The Bait Debate: Is Hunting Deer Over Bait Unethical?
A couple weeks ago I attended an Oklahoma bowhunt revolving entirely around guarding bait. Fifteeen bowhunters received about a dozen shots, seven mature bucks ultimately tagged. Those are good numbers anywhere whitetails are hunted. And it had everything to do with bait.
The entire baiting debate's one of those topics -- like long-range shooting, less-than-broadside shot angles, mechanical verses set-blade broadheads -- able to spark heated debate around campfires. The anti-baiting crowd spews indicments such as "unsporting," "unethical," "shooting fish in a barrel," normally without the slightest first-hand knowledge. Don't get me wrong -- bravo for you if you prefer to make hunting as difficult as possible.
Those who occasionally do hunt bait (in the big picture, baiting constitutes a small percentage of my annual approach) know that it can be far from a slam-dunk proposition. Whitetails approaching bait can be as cautious as a restaurant kitchen rat. Shot timing becomes hyper-critical and string jumping nearly assured which is something you actually have to anticipate. In other words, there's a little more involved than most of the anti-bait crowd will conceed. And, I do understand there are always exceptions, as with anything.
Whether you condone the use of bait for deer typically hinges directly on regional practices and customs. Those who aren't legally allowed to bait normally look down their noses at those who live in states where baiting is perfectly legal and locally accepted. State baiting laws, after all, are seldom based on solid biological data. For instance, Idaho allows baiting for bear, but absolutely not for deer, though recreational feeding is perfectly legal. Neighboring Washington is wide open to baiting deer and elk (truck loads if you wish), but bear baiting strictly forbidden. In The Lone Star State, baiting has evolved into an institution with darn few hunters pursuing deer without corn involved at least partly. Across the border, in The Land of Enchantment, baiting is not only taboo, but even feeding deer for fun can get you in trouble.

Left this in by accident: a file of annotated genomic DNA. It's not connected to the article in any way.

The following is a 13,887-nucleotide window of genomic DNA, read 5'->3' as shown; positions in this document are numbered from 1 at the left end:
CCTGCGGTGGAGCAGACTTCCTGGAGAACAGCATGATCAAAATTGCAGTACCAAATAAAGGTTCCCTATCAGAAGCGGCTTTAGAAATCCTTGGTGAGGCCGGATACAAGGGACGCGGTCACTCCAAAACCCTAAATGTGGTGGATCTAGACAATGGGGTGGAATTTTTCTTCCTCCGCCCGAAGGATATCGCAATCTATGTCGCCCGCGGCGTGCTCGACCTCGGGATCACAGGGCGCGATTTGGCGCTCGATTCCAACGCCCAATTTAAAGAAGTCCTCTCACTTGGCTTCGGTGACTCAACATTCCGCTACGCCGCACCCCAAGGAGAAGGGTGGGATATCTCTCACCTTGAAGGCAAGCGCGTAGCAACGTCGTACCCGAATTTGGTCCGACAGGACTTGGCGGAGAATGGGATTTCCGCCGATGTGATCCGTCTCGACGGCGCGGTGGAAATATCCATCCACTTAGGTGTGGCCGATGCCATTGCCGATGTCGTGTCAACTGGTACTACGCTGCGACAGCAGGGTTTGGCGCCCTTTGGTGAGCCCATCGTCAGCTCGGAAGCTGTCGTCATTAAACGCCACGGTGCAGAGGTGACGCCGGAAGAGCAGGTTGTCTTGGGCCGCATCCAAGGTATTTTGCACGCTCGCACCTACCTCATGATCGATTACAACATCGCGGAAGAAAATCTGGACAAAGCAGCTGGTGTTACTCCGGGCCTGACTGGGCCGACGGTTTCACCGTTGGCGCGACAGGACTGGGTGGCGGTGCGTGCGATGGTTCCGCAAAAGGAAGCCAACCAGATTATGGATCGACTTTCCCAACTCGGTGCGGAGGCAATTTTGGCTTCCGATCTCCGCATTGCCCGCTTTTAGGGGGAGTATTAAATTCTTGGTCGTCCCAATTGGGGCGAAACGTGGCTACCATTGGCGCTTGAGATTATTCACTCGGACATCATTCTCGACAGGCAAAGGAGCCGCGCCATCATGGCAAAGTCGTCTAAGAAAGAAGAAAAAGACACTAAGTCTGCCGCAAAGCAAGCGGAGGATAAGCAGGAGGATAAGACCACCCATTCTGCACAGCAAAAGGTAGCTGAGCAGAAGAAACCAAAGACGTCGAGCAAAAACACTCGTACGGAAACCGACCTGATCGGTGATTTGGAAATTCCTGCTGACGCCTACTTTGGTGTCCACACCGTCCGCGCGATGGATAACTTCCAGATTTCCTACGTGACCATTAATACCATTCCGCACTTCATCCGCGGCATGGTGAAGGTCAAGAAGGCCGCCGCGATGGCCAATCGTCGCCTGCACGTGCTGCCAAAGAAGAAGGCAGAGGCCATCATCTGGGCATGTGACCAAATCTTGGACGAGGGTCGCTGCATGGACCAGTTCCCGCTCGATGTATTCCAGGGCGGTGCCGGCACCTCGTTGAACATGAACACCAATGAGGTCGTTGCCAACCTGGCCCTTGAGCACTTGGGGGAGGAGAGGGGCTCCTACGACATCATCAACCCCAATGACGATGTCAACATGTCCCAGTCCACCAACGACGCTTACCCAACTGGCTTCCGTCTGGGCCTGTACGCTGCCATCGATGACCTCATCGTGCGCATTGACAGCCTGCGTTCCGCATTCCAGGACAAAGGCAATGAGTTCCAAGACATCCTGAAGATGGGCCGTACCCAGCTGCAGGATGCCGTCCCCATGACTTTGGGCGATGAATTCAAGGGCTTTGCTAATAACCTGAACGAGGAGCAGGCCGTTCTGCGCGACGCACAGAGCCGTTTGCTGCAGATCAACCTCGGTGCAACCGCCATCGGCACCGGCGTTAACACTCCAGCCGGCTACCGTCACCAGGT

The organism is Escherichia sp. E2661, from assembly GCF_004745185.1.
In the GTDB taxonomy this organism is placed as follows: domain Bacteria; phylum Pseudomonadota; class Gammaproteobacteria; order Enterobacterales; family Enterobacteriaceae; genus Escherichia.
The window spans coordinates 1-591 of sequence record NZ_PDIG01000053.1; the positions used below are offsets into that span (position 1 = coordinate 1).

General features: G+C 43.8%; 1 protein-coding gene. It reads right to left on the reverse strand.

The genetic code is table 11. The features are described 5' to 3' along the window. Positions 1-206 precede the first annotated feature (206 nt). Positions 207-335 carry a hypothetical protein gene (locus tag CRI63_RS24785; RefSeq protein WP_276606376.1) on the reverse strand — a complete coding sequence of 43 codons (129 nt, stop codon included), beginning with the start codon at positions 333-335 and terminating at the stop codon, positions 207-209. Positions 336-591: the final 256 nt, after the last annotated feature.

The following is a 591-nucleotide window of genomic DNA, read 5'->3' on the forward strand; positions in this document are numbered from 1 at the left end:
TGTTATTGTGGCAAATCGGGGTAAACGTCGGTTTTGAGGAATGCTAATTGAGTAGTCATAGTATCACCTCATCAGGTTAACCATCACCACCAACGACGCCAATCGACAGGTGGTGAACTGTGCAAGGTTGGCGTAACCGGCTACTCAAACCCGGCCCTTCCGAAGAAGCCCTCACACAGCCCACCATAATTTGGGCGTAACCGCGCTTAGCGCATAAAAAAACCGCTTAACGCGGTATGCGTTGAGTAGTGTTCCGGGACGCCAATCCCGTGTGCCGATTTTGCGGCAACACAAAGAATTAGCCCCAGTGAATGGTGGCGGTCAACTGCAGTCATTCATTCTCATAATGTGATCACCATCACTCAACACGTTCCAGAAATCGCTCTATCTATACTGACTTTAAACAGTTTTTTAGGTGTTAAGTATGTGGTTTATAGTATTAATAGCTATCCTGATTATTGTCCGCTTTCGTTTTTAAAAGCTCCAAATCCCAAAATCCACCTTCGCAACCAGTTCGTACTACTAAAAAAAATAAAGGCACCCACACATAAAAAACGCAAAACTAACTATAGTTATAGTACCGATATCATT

Game laws are normally based on local tradition or social conventions with Idaho's dominated by fervent rifle hunters, who really don't require bait to collect long-range deer. Bowhunting's more popular in Washington and baiting helps to make bowhunting more feasible in many of its big-woods regions. Much of Texas is dominated by brushy, featurless terrain with little funneling topography. Most New Mexico deer habitat is mountainous, making glassing and stalking more productive. You see where I'm going with this. Discovering the real reasons for such laws likely requires digging into century-old records.
And of course the question really begs asking: What's the difference between hunting over bait and sitting over a small, tightly-managed food plot? Or a Midwest corn field corner littered with deer sign? Or an isolated grove of acorn-raining oaks? Or a haystack nightly raided by winter-starved deer and costing a farmer money?
Ethical bowhunting is all about heeding established local laws most of all. Outside that, how you decide to hunt is completely up to your own conscious, and that Oklahoma hunt bothers mine not at all.
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Whitetails make the hunting world go round. Josh Honeycutt, deer hunting editor and "Brow Tines and Backstrap" blogger, knows a fair bit about killing mature deer. He was raised up hunting the river bottoms of Kentucky. And he still hunts there—among other places—to this day.
Follow along as he shares his adventures, experiences and knowledge of the white-tailed deer.